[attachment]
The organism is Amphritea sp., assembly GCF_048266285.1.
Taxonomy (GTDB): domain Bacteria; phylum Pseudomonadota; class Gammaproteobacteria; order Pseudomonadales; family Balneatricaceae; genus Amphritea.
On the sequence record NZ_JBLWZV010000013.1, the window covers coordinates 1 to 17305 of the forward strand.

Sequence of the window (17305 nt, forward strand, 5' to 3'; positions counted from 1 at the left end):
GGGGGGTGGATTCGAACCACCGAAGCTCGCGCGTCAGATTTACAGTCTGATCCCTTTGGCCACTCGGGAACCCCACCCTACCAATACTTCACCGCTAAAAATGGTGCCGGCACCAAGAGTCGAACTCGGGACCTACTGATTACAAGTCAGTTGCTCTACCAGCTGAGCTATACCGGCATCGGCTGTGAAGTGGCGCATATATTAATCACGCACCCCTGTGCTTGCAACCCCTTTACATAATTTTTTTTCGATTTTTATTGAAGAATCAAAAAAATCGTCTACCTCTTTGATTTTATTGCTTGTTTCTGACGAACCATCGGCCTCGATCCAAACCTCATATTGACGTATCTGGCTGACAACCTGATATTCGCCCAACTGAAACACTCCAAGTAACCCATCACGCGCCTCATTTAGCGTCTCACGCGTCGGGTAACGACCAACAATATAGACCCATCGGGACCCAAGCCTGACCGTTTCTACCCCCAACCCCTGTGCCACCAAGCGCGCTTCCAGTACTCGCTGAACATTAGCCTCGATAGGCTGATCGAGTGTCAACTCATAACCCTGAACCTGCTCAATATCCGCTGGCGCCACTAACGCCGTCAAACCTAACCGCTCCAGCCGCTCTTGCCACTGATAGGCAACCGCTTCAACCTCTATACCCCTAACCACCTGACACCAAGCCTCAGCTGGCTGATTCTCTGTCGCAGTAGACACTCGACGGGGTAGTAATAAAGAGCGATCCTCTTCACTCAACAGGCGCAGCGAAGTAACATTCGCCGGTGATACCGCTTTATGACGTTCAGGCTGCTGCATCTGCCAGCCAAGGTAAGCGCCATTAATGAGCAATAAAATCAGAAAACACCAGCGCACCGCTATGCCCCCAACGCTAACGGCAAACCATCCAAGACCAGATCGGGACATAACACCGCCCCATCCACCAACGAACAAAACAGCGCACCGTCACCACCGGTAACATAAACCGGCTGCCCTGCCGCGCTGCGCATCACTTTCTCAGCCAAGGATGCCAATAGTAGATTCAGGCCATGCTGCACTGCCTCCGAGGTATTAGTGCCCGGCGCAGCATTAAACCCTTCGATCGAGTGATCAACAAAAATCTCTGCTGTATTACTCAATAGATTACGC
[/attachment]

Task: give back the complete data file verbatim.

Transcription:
The organism is Amphritea sp., assembly GCF_048266285.1.
Taxonomy (GTDB): domain Bacteria; phylum Pseudomonadota; class Gammaproteobacteria; order Pseudomonadales; family Balneatricaceae; genus Amphritea.
On the sequence record NZ_JBLWZV010000013.1, the window covers coordinates 1 to 17305 of the forward strand.

Sequence of the window (17305 nt, forward strand, 5' to 3'; positions counted from 1 at the left end):
GGGGGGTGGATTCGAACCACCGAAGCTCGCGCGTCAGATTTACAGTCTGATCCCTTTGGCCACTCGGGAACCCCACCCTACCAATACTTCACCGCTAAAAATGGTGCCGGCACCAAGAGTCGAACTCGGGACCTACTGATTACAAGTCAGTTGCTCTACCAGCTGAGCTATACCGGCATCGGCTGTGAAGTGGCGCATATATTAATCACGCACCCCTGTGCTTGCAACCCCTTTACATAATTTTTTTTCGATTTTTATTGAAGAATCAAAAAAATCGTCTACCTCTTTGATTTTATTGCTTGTTTCTGACGAACCATCGGCCTCGATCCAAACCTCATATTGACGTATCTGGCTGACAACCTGATATTCGCCCAACTGAAACACTCCAAGTAACCCATCACGCGCCTCATTTAGCGTCTCACGCGTCGGGTAACGACCAACAATATAGACCCATCGGGACCCAAGCCTGACCGTTTCTACCCCCAACCCCTGTGCCACCAAGCGCGCTTCCAGTACTCGCTGAACATTAGCCTCGATAGGCTGATCGAGTGTCAACTCATAACCCTGAACCTGCTCAATATCCGCTGGCGCCACTAACGCCGTCAAACCTAACCGCTCCAGCCGCTCTTGCCACTGATAGGCAACCGCTTCAACCTCTATACCCCTAACCACCTGACACCAAGCCTCAGCTGGCTGATTCTCTGTCGCAGTAGACACTCGACGGGGTAGTAATAAAGAGCGATCCTCTTCACTCAACAGGCGCAGCGAAGTAACATTCGCCGGTGATACCGCTTTATGACGTTCAGGCTGCTGCATCTGCCAGCCAAGGTAAGCGCCATTAATGAGCAATAAAATCAGAAAACACCAGCGCACCGCTATGCCCCCAACGCTAACGGCAAACCATCCAAGACCAGATCGGGACATAACACCGCCCCATCCACCAACGAACAAAACAGCGCACCGTCACCACCGGTAACATAAACCGGCTGCCCTGCCGCGCTGCGCATCACTTTCTCAGCCAAGGATGCCAATAGTAGATTCAGGCCATGCTGCACTGCCTCCGAGGTATTAGTGCCCGGCGCAGCATTAAACCCTTCGATCGAGTGATCAACAAAAATCTCTGCTGTATTACTCAATAGATTACGC